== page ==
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Aorta in Takayasu's Arteritis is as Brittle as Glass: A Case Report

Case Report

Aorta in Takayasu's Arteritis is as Brittle as Glass: A Case Report

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Author Information:

Sheshagiri Rao Damera, DM
Ramachandra Barik, MD

Department of Cardiology, Nizam’s Institute of Medical Sciences, Hyderabad, Telengana, India.

ABSTRACT: Balloon angioplasty of a critically or completely occluded segment of the aorta in Takayasu’s arteritis is challenging because of extensive panarteritis and diffuse fibrosis. In contrast to atheromatous disease, the aorta is left with very little elastic tissue, leading to higher incidence of dissection during intervention. Neither the profile of the angioplasty balloon (compliant vs non-compliant, length, diameter) nor the stent type (covered vs self-expanding) have been defined in performing angioplasty in this situation. We report the case of a 38-year-old female with aortoarteritis. The diseased aorta had diffuse narrowing in its thoracoabdominal part with critical stenosis at the level of the 11th thoracic vertebra. The stenotic segment suffered full-length dissection after balloon dilatation. A self-expanding stent was deployed to contain the dissection. At 12-month follow-up exam, the dissection was healed, without significant lumen loss.

Key words: Takayasu’s arteritis; thoracoabdominal aorta; balloon aortoplasty; dissection


The diseased aorta in Takayasu’s arteritis features areas of ectasia and stenosis; the aorta is left with very little elastic tissue due to diffuse fibrosis of the intima, media, and externa.1,2 Stent-supported endovascular aortoplasty and surgical revascularization are associated with higher complication and recurrence rates,3,4 even with regular immunomodulation follow-up.5 Unlike atheromatous disease, the inflexible artery6 is vulnerable to dissection, and is as “brittle as glass” during balloon angioplasty.7 Therefore, some authors suggest self-expanding stent or stent-graft supported angioplasty for this condition, with high-pressure dilation8,9 to overcome fibrosis caused by panarteritis. However, the incidence of dissection in this situation appears to be under-reported.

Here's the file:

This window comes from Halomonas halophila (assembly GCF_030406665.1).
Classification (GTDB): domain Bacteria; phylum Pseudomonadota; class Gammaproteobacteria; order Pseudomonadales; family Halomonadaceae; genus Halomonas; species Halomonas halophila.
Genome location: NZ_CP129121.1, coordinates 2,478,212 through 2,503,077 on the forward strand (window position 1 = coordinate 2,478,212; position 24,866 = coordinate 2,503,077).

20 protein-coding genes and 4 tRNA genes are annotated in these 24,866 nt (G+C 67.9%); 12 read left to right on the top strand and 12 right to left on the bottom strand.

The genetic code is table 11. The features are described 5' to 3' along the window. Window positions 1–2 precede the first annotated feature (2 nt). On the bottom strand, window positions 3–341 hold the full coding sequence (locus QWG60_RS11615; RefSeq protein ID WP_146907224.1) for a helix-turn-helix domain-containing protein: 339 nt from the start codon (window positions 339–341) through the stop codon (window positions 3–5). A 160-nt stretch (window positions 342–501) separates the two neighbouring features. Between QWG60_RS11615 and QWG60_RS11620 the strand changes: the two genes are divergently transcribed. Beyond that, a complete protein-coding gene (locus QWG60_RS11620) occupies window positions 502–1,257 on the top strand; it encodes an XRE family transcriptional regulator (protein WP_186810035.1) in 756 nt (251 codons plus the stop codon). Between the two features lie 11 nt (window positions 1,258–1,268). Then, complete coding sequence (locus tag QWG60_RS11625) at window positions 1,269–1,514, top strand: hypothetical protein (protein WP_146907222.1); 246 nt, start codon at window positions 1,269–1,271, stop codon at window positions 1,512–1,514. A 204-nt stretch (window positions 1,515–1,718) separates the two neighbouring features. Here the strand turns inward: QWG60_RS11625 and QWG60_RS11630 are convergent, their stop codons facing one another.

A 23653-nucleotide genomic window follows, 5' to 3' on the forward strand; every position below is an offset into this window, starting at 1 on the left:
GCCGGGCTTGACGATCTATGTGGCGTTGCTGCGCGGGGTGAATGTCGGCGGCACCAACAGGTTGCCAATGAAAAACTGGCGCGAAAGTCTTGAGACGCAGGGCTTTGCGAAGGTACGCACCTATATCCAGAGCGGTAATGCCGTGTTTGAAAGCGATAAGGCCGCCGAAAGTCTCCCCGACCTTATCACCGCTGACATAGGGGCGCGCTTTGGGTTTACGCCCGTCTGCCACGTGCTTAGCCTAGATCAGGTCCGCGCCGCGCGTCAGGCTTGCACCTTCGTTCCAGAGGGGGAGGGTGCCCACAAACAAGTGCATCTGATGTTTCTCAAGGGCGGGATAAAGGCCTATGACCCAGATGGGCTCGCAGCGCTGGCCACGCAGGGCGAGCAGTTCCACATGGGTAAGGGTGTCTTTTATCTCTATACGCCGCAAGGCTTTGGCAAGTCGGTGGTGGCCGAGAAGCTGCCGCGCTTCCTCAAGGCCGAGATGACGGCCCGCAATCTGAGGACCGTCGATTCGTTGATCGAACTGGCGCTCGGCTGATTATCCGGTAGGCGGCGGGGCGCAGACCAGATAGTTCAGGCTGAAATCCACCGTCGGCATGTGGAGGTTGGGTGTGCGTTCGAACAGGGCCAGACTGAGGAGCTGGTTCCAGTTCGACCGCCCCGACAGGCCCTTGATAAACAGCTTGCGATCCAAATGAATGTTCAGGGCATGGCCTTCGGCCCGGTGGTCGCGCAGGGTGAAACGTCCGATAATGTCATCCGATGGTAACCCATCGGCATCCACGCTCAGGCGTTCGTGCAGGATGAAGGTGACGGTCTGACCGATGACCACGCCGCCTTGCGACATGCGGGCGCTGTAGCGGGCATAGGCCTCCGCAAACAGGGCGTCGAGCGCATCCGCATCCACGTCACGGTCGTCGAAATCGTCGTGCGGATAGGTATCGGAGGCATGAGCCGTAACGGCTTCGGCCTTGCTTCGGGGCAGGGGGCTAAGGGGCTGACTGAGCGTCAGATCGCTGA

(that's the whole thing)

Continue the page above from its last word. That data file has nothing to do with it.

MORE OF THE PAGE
Case report 

A 38-year-old female with known Takayasu’s arteritis was referred to us for uncontrollable hypertension because of middle aortic syndrome. She was under regular treatment with immunosuppression. On examination, she had abdominal bruit and weak femoral pulses. Her blood pressure was 210/110 mm Hg in both arms and 120/70 mm Hg in the lower limbs in supine position. Investigations showed inactive phase of disease as suggested by normal level of erythrocyte sedimentation rate and C-reactive protein. The pull-back gradient across the distal thoracic aorta revealed a significant gradient of 110 mm Hg (Figure 1). Aortogram confirmed areas of diffuse stenosis and ectasia in the thoracoabdominal aorta, with significant stenosis of the aorta at the level of intervertebral disc between T-11 and T-12 (Figure 2, Video 1). Informed consent for aortoplasty to control secondary hypertension was obtained. Using right femoral arterial access, the occluded segment was crossed using a straight-tip, exchange-length wire (Terumo) and 5 Fr multipurpose diagnostic catheter. The aortic lesion was dilated using an 8 mm x 4 cm Ravel balloon (Bard Peripheral Vascular) at 4 atm; this size was chosen because the narrowest lesion diameter was 5.2 mm (balloon to lesion ratio of 150%). The patient had mild back pain during and after dilation. The pull-back gradient reduced to 50 mm Hg. A dose of 100 mg intravenous tramadol was given. Immediately, a 12 mm x 6 cm E•Luminex self-expanding stent (Bard Peripheral Vascular) was deployed, as we had no covered stent available at the time of intervention. The pull-back gradient reduced further to less than 20 mm Hg. Repeat aortogram by pigtail catheter revealed extensive dissection of the aorta beyond the disease segment (Figures 3 and 4; Videos 2 and 3). No further dilation was attempted. The patient continued to have mild back pain. Beta-blocker was further reinforced by increasing the dose of atenolol to 100 mg twice daily. Her further hospital course was uneventful. At 12-month follow-up exam, the patient continued to be asymptomatic and her hypertension was under control.